NISSWA — An overgrown baseball field in northern Minnesota is a peaceful place on a Sunday afternoon, but it’s also a line of defense. Several volunteers armed with nets walk carefully around small, anthill-like burrows, waiting for their targets.
With a flick of the wrist, a shiny, elegant black wasp falls into the net. With luck, it also drops something else—a shiny beetle. That’s exactly what the Wasp Watchers are looking for.
This is biosurveillance—using one organism to track another. In this case, a native wasp called the smoky winged beetle bandit is helping volunteers locate and document the spread of the highly destructive emerald ash borer beetle.
Since 2014, Jennifer Schultz has run the Wasp Watchers program through the University of Minnesota Extension. She travels to locations all around the state in search of areas where these solitary ground wasps make their burrows. The compacted, sandy soil found on overgrown ball fields is perfect terrain for these nonaggressive, harmless wasps.
The wasps feed exclusively on the buprestid family of beetles. Most of these beetles are native to Minnesota—except for the emerald ash borer, which attacks live, healthy ash trees.
“So because emerald ash borer is in the same family as all these other beetles that they natively hunt, if emerald ash borer happened to be here, they would hunt that as well,” Schultz explained.
The wasps hunt in the treetops, where they locate their prey, paralyze it with venom and carry it back to their underground burrows. Upon capture, a wasp will drop the beetle into the bottom of the net and fly freely away to hunt again. Schultz and the other volunteers then collect the beetles, which they send to a taxonomist for identification before the samples are added to the University of Minnesota collection. When emerald ash borer is present, Wasp Watchers report it to the Minnesota Department of Agriculture.
Last summer, Wasp Watchers identified emerald ash borer in 10 new locations, where it had never been found before. At one site, volunteers collected emerald ash borer beetles, then went to look at the surrounding trees. There were not any visible signs of emerald ash borer damage—or at least not yet.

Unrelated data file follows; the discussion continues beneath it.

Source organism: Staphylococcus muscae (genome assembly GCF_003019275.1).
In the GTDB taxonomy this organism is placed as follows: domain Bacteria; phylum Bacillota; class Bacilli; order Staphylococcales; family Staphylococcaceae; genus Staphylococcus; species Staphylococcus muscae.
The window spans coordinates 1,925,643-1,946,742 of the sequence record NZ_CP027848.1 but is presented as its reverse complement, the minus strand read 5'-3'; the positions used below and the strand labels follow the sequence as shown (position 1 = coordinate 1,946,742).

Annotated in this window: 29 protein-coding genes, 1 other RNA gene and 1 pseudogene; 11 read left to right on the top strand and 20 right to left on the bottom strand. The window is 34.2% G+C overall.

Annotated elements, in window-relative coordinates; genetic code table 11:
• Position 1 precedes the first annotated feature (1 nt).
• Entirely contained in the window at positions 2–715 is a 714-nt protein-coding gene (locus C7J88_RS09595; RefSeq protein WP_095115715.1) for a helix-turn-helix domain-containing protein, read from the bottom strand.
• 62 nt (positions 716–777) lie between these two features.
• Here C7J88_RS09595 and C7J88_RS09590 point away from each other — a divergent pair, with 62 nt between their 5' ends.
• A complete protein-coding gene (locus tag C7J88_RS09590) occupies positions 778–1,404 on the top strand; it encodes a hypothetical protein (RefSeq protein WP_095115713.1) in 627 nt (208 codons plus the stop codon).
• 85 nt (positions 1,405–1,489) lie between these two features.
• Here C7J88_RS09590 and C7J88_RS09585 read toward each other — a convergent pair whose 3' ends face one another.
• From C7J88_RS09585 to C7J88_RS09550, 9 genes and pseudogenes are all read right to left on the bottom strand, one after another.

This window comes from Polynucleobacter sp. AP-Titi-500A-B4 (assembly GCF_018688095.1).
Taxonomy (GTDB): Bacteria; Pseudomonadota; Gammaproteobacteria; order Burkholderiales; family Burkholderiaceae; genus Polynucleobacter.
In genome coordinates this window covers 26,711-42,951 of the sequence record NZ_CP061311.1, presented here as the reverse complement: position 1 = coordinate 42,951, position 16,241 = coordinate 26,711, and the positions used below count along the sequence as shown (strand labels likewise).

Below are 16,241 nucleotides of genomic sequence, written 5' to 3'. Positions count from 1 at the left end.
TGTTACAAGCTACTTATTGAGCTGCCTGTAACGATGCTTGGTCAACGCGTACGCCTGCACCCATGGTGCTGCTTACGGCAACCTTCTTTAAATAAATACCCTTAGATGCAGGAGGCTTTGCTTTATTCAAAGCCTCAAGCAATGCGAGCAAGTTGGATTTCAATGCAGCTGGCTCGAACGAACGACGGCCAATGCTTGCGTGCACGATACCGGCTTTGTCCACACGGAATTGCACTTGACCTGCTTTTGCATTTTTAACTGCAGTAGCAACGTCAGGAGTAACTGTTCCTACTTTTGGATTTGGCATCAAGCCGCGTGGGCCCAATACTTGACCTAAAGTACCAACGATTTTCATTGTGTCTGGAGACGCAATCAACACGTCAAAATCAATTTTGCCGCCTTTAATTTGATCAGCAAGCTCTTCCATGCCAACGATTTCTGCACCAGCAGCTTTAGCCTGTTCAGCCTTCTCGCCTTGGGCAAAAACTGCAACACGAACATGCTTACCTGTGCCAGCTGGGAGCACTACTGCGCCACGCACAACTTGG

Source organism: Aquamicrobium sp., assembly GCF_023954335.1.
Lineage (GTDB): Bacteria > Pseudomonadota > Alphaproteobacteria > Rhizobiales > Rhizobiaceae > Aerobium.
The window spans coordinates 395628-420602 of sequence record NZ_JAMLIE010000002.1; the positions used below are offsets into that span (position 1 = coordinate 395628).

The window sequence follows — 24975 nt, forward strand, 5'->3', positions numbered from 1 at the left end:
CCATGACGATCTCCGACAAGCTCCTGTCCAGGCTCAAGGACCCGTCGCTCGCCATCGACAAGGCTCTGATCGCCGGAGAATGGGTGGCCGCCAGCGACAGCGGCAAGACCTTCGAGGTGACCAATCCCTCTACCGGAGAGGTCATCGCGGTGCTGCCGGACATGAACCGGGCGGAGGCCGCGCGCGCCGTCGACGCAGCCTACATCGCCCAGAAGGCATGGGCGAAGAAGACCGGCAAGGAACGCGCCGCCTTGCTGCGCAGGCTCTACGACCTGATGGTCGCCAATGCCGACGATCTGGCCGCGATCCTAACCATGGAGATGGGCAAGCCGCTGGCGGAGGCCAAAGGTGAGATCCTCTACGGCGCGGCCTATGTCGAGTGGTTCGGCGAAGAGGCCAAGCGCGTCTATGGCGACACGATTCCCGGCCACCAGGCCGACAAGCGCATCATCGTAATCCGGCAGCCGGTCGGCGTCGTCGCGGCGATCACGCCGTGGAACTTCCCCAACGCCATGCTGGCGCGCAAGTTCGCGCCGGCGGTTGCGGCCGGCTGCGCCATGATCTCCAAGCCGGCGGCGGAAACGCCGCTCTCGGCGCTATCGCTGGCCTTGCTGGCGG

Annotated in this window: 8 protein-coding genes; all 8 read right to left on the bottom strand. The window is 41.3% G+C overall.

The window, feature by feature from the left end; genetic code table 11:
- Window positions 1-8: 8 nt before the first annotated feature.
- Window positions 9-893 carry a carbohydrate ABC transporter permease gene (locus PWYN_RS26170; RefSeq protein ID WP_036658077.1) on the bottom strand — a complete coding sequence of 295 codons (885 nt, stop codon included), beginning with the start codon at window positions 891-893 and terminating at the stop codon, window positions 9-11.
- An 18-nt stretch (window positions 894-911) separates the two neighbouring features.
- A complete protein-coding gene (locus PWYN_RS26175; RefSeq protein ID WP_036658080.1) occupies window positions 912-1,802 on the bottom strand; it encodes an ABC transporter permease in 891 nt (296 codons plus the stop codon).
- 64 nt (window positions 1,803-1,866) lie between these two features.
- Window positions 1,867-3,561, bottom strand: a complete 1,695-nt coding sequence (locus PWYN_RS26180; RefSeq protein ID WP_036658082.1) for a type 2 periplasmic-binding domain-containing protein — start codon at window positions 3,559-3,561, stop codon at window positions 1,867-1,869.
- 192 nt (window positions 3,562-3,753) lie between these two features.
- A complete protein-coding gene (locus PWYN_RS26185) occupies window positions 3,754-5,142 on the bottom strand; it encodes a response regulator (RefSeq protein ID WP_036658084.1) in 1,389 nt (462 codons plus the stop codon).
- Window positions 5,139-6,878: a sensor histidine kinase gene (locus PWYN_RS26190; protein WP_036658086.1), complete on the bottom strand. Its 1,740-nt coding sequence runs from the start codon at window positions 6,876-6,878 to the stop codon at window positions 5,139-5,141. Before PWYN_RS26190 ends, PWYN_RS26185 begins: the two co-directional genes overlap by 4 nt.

“The wasps are actually finding them before the symptoms are appearing on the trees,” Schultz said. “Which is great. With invasive species, the earlier you find it, the more choices you have for management.”
In addition to its function as an early warning system, Schultz sees the Wasp Watchers program as a good way to get people of all ages involved in citizen science in their community.
“There’s so many great challenges we have ahead of us, with climate change and invasive species, and we don’t all just have to sit idly by and do nothing,” she said. “We can get involved; make a difference. Especially in Minnesota; I feel like people are really great stewards and really want to be involved and want to educate themselves and take action.”
She especially likes to work with youth groups and families, since it’s a good way to introduce the idea of conservation and invasive species to young people. Schultz’s 11-year-old son Callum tagged along on the trip to Nisswa, where he caught the most beetles of the day.
“When you go catch the wasps and then you get a beetle, you just feel like you’re helping to find invasive species, and it just feels like you’re helping the environment,” Callum said.
Earlier this summer, Schultz hosted a few trainings around the Twin Cities metro, visiting parks such as Tolzmann Park in Wyoming, Lino Lakes Elementary School and Marine Elementary School.
The visit to Nisswa didn’t turn up any emerald ash borer, but Schultz wasn’t surprised.
“We haven’t found it up in this area yet and hopefully we won’t, but just surveying for it gives us that much more information,” Schultz said. “It’s just another opportunity to be on the lookout for it.”